In Matthew 7:6, many people understand Jesus to be saying something like: you don’t need to share the gospel with hostile, unworthy people. However, I agree with the minority who understand Jesus to be saying: don’t be the kind of fool who throws away what is beautiful and precious.
The log in your own eye versus the speck in your neighbor’s eye is a powerful image of willfully living a lie. Jesus warns that if you condemn other people for their sins, you are ignoring a fundamental truth about yourself in a way that is almost impossible to imagine.
At first reading, Matthew 6:25-34 seems simple and straightforward: Don’t be anxious. God knows what you need and He will take care of you. The tricky part of this passage is figuring out exactly what we should not do and what we can expect God to do.
Why is the kingdom of heaven so incredibly valuable? In this passage, Jesus gives one of many important reasons: We cannot keep the treasures of this earth, and we cannot lose the treasures in heaven.
This last request is not to avoid the choice posed by temptation. This request is to be preserved through the choice. Father, do not let me fall into temptation to my doom.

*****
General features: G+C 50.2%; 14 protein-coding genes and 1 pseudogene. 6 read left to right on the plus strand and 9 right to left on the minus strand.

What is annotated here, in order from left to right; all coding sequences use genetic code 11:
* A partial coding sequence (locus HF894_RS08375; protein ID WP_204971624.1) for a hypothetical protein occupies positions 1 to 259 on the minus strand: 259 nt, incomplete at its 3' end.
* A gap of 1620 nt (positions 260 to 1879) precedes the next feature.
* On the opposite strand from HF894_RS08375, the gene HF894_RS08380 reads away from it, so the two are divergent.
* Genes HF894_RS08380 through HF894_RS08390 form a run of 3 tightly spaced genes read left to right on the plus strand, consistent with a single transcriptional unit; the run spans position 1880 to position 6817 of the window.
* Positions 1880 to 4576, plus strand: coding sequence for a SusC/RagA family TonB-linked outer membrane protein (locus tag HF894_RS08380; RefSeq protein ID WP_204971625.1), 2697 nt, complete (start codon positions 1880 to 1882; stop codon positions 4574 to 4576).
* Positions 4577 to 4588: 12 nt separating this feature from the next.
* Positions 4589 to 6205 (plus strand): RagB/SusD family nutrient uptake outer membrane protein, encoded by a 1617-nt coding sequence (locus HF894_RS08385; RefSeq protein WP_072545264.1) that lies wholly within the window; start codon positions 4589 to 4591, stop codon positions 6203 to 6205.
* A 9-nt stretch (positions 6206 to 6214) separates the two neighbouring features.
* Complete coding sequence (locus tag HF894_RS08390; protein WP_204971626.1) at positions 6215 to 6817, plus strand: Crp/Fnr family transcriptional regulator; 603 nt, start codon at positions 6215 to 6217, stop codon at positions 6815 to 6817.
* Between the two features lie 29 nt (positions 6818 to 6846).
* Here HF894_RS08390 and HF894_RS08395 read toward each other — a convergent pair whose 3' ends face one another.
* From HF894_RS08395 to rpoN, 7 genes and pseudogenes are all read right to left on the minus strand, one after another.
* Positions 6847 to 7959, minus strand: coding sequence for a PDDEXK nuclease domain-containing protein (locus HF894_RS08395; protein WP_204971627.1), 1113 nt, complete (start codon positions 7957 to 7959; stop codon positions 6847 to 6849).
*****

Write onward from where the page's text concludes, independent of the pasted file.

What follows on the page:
It’s not surprising that we find forgiveness in the Lord’s prayer. For believers neither sin nor mercy are hypothetical concepts. We should be staggered by the power and beauty of mercy as proclaimed to us on the cross because we have been forgiven so great a debt.
In Matthew 6:11 we don’t know with certainty what the word translated “daily” means. This leads to much debate and two good interpretations: one literal and one metaphorical. Both understandings have merit. Both use good methodology. Both teach something that is taught elsewhere in Scripture, and in that sense, both of them are true. In this life, we may never be certain which one Jesus meant, but we can affirm the truths both of them teach.
In giving us the Lord’s prayer, Jesus is not giving us a ritual to perform or a spiritual discipline to ensure our prayers are answered. Jesus is challenging us to consider what is our hearts are set on.
Being religious is no guarantee that you are genuinely following God. Whatever you define as obedience to God (being in full-time ministry, church attendance, praying, fasting, giving to the poor, adopting social justice causes), Jesus says: stop and ask yourself who are you doing it for?
Jesus commands us to love our enemies and pray for those who persecute us. In one sense, loving your neighbor is a simple, practical guide to good conduct. But it is also a truth we have to embrace and choose to follow. In that sense, it is a test of faith.